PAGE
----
Phy Phom Pho promises a healthful take on Cambodian fare
Maggie Ailabouni is not the sort of person you'd expect to open a Cambodian restaurant. The Lebanese Ailabouni has made a career out of operating restaurants inspired by the food she grew up with, most notably Middle Eastern eatery Mazah in Grandview.
But over the 27 years she's lived in the U.S., South Asian fare has become a regular part of her diet. The influence is due to her best friend and Cambodian native Phy Phom, who emigrated to the States a few years before Ailabouni. The two met while working at Sinbad's, Ailabouni's father-in-law's restaurant.
"I'm becoming half Asian, half Lebanese," she jokes. "Phy Phom, she was inviting us to her house every weekend for hot pot."
Together, the duo has opened Phy Phom Pho-a fast-casual Cambodian eatery where customers can build their own rice (BaiBo) or noodle (PhoBo) bowls at the counter. From these bases, diners choose a protein (beef, chicken or tofu), broth (beef, chicken or veggie) and then toppings that include egg, carrot, cucumber, cilantro, sweet potatoes, bean sprouts, jalapeno and basil. Extras include eggrolls, kimchee, chicken wings and Asian coleslaw. Weekly specials, like spicy mango chicken wings, are listed on a chalkboard next to the counter.
What Phy Phom Pho is actually serving is kuy teav-a Cambodian noodle soup flavored with ginger, onions and toasted garlic, and tinted with soy sauce. Ailabouni chose to call it "pho" for easy recognition. Diners will find the taste of the broth to contain many of the same fragrant herbs found in its Vietnamese counterpart: coriander seed, cinnamon, star anise, nutmeg.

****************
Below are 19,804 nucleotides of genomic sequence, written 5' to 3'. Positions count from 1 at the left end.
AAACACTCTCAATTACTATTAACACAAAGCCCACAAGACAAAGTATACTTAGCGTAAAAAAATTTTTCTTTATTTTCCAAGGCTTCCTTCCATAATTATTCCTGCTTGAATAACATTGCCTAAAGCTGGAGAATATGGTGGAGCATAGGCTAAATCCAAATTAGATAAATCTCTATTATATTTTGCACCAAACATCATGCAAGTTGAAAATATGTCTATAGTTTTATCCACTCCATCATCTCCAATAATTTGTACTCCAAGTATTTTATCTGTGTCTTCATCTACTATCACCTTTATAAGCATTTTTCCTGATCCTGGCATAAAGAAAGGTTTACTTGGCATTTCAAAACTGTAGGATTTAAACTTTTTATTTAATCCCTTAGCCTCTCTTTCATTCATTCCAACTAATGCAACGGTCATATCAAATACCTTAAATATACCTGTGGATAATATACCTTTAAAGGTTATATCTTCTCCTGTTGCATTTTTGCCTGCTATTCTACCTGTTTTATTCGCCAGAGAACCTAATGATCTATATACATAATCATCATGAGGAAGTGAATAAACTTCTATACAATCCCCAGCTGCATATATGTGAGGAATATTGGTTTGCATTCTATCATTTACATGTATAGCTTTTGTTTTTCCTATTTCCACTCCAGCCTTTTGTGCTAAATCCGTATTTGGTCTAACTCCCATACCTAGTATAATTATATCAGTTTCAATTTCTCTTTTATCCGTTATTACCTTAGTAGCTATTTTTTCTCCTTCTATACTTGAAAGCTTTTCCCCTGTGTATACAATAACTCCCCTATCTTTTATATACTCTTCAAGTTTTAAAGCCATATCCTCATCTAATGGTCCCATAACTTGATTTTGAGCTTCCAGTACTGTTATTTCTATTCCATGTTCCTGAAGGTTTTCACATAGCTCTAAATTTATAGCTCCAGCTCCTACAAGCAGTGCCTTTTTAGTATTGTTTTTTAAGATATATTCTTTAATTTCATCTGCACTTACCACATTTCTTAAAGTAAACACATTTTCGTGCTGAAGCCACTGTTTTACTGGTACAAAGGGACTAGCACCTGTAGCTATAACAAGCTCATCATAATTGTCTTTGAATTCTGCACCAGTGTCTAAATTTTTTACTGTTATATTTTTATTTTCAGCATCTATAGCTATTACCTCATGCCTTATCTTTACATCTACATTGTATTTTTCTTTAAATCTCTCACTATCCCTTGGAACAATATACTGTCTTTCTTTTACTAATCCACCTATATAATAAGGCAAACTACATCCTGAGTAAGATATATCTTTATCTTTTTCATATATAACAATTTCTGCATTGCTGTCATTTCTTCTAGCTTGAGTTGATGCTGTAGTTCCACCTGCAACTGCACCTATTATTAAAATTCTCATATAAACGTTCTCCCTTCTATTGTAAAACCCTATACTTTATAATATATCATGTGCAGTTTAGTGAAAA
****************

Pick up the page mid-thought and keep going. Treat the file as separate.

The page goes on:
What customers won't find is the addition of MSG, and fish sauce and peanuts have recently been removed from recipes. The restaurant had to meet the demands of today's dinner, Ailabouni says, specifically citing gluten free and vegan diners.
The 1,400-square-foot restaurant at 1439 Grandview Ave. is the original home of Mazah. When the latter moved a few storefronts down last year, Ailabouni rented out the vacant restaurant, to which she still holds the lease, to the owners of Jobu Ramen. The noodle shop shuttered in January, and left Ailabouni with a decision to make.
"From a business outlook, I decided we needed something to cater to our customers in the Grandview Avenue area," she says. "The avenue did not have it. I am also looking out for the community-what do they need?"
Ailabouni says she loves this style of eating because it's both quick, but also not grab-and-go. Slurping a noodle bowl requires time. "You take your time with this meal. This meal makes you sit down and take your time and actually talk to the person you're with," she says. "You have to sit down and you have to make the effort."